Tibetan Quest: Beyond the World’s End Review

I sometimes feel that the hidden object adventure genre should be renamed “the games where you search for missing persons”. Really, that’s usually what these games are all about and sometimes it gets a bit boring, especially if the developers don’t try their best to spice up these common concepts at least a bit.

Tibetan Quest: Beyond the World’s End follows the same “missing person” route, without any twists: you play as Lady Pearson who finds out that her niece’s expedition in Tibet has gone wrong and that the girl – together with her team – are hopelessly lost. Being an adventurer yourself, you decide to find them – and solve whatever mystery surrounds their disappearance. Because there will always be a mystery!

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There are no real twists or shockers in the story, which follows a pretty predictable line from start to end. The gameplay is pretty basic as well, with little variety when it comes to mini games, which are also on the easy side, mostly jigsaw puzzle-like minigames where you have to rotate elements in the correct position or color puzzles. Instead of adding the much needed variety, the minigames are so simple that they just become boring.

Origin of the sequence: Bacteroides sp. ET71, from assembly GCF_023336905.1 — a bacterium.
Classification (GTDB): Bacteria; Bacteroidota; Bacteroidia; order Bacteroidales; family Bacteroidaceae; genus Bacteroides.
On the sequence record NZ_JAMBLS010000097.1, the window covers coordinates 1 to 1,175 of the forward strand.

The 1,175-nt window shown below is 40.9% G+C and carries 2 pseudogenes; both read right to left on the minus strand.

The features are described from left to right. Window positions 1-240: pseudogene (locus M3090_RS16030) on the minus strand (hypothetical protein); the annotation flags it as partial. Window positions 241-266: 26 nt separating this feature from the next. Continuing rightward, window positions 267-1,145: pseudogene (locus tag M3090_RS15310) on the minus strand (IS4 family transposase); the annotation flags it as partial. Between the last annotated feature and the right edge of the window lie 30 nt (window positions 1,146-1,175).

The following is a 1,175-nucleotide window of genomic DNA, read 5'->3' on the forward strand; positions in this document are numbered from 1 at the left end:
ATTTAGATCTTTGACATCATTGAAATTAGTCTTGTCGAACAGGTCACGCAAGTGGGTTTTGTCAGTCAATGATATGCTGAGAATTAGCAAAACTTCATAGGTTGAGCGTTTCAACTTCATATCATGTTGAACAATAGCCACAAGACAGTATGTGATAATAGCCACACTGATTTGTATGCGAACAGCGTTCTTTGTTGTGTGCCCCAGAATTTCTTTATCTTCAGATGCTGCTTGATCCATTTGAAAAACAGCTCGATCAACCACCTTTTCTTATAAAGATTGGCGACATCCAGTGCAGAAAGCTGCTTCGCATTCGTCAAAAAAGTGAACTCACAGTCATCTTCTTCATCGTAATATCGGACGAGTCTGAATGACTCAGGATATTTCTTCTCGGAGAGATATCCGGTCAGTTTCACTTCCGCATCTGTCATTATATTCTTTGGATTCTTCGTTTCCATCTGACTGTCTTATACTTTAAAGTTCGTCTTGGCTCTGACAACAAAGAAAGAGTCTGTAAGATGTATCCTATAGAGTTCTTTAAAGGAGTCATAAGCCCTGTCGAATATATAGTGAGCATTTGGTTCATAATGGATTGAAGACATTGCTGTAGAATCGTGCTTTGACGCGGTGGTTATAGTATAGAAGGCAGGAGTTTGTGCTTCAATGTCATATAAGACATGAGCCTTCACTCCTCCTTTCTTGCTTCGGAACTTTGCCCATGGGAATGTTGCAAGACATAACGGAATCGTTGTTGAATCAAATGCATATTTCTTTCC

The hidden object scenes are done a bit better, even though they are relatively easy too. The nice part is that we have morphing objects, which add to the challenge and overall value, but otherwise expect list finds and silhouettes. But they are decent and pretty nice to complete – but if for some reason you want to skip them, you can choose to play Mahjong instead. I didn’t.

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The graphics of Tibetan Quest: Beyond the World’s End are good, even though animations are a bit slow and there is no real eye candy anywhere. But the colors are bright and nice, and the artwork is decently done, so you won’t have many reasons to complain about the graphics. Sound is pretty basic too, but the real problem of the game is its overall value: it doesn’t really excel in any area and adding mediocre values in terms of gameplay, lack of useful hints, the frustration it sometimes give you, the easy games and the “just decent” graphics still results in a mediocre game.

It’s not one that you won’t have fun playing, but since there are both Collector’s Editions and Standard Editions available, I’d say that you’d be safer to play the SE of the game and take it as it is. Not a bad game, but one that it’s easy to forget.

Click here to check out Tibetan Quest: Beyond the World’s End on Big Fish Games.

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